The vaccine has now been manufactured according to GMP practice and has entered a Phase 1 clinical trial at Oxford University. MERS is an emerging infection, which has been recognized by the Coalition for Epidemic Preparedness Innovation as one of three major pathogens upon which to focus, and Oxford University has a pending proposal to advance a MERS vaccine through Phase 2 studies to the establishment of a human vaccine stockpile.



Shingles is a painful recurrence of varicella zoster virus (VZV, or chickenpox), that markedly increases in frequency with age.

The licensed, live-attenuated VZV vaccine (Zostavax) has a good level of efficacy in people aged up to 70 years, but its duration may not be sufficient to provide lifelong immunity.

In addition to a highly acceptable safety profile, induction of protective immune responses after a single dose, and durably immunity, SAV vaccines can be manufactured extremely efficiently at large scale, and stored at 4°C.

Shingles can only develop in individuals previously infected with VZV; normally immune responses are able to keep the infection in check to prevent the virus from reactivating.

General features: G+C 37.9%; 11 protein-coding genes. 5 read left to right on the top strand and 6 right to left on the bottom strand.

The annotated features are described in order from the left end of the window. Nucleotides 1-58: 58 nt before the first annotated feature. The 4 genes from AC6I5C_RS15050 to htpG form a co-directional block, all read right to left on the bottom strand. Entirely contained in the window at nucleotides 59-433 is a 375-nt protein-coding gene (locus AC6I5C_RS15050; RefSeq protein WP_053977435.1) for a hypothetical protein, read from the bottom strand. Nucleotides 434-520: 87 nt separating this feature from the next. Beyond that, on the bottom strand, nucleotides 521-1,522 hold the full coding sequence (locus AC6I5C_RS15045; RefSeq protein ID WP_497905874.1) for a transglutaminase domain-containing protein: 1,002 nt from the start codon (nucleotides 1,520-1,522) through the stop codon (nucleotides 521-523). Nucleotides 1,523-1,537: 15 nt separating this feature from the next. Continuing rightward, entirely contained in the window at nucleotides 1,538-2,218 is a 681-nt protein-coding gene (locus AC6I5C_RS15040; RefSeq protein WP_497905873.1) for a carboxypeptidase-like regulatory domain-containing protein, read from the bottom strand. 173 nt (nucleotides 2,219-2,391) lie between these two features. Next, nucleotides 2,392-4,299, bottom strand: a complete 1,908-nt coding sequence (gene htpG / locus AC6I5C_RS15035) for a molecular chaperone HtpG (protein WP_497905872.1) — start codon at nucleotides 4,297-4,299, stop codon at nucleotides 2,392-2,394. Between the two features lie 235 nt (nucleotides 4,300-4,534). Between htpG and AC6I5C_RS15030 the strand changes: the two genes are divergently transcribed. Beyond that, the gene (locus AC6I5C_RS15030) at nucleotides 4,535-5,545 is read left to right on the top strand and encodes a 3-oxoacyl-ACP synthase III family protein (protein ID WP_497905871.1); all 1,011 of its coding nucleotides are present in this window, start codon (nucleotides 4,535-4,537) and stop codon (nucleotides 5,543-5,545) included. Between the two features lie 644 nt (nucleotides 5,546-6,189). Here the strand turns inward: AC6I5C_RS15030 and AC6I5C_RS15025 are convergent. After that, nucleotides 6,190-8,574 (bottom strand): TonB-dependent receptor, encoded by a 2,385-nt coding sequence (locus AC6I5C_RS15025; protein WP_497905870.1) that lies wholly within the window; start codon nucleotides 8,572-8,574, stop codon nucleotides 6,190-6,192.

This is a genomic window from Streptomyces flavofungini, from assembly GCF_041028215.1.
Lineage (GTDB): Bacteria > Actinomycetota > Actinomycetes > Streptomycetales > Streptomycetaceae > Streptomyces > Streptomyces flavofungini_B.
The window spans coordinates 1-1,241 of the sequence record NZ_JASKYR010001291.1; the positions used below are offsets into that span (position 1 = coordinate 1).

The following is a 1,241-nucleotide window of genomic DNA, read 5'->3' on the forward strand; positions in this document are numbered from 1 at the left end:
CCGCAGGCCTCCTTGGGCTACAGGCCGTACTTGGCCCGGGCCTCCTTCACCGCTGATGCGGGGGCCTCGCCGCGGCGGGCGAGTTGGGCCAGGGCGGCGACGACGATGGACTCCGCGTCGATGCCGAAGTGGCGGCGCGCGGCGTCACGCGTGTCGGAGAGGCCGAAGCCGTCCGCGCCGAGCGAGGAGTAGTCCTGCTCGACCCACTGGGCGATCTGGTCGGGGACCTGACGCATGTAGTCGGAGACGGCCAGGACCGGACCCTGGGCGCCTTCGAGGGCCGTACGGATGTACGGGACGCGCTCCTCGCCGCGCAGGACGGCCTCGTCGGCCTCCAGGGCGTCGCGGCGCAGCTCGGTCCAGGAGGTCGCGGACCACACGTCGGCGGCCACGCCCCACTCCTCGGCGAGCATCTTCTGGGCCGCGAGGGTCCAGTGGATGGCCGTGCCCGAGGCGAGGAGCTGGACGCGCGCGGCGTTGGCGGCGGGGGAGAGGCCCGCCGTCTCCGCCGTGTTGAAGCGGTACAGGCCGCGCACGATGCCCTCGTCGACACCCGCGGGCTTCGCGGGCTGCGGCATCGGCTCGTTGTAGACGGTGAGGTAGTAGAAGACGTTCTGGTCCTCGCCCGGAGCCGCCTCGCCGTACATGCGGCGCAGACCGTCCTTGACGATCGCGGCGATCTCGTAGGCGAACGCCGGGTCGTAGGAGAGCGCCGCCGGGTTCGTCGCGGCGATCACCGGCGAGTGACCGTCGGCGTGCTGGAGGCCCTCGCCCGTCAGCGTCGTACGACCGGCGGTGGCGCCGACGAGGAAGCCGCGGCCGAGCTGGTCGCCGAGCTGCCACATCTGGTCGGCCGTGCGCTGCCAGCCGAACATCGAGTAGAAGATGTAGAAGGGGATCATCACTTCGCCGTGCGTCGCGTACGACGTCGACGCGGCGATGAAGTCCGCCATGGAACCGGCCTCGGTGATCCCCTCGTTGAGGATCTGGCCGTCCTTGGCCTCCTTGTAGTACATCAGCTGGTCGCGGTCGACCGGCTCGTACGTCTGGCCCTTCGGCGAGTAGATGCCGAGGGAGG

With age, the T cell and other immune responses decline to the point at which the low level latent infection is no longer well controlled, resulting in shingles. Therefore, an effective anti-shingles vaccine must boost the existing T and B cell responses back to protective levels, which will then be maintained over time. The SAV-vaccine vector ChAdOx1, licensed to Vaccitech has already demonstrated the ability to boost pre-existing cellular immunity following a single dose in a human influenza studies, including individuals over the age of 65. Remarkably, there was no decline in immunogenicity in the older age group and T cell responses were maintained at high levels following vaccination. We have now constructed a vaccine in ChAdOx1 using the same surface protein as the highly efficacious GSK vaccine (glycoprotein E), and have shown similar immunonogencity in mice. However, our vaccine has the advantage of low reactogencicity, one dose needed instead of two, and ease of manufacture.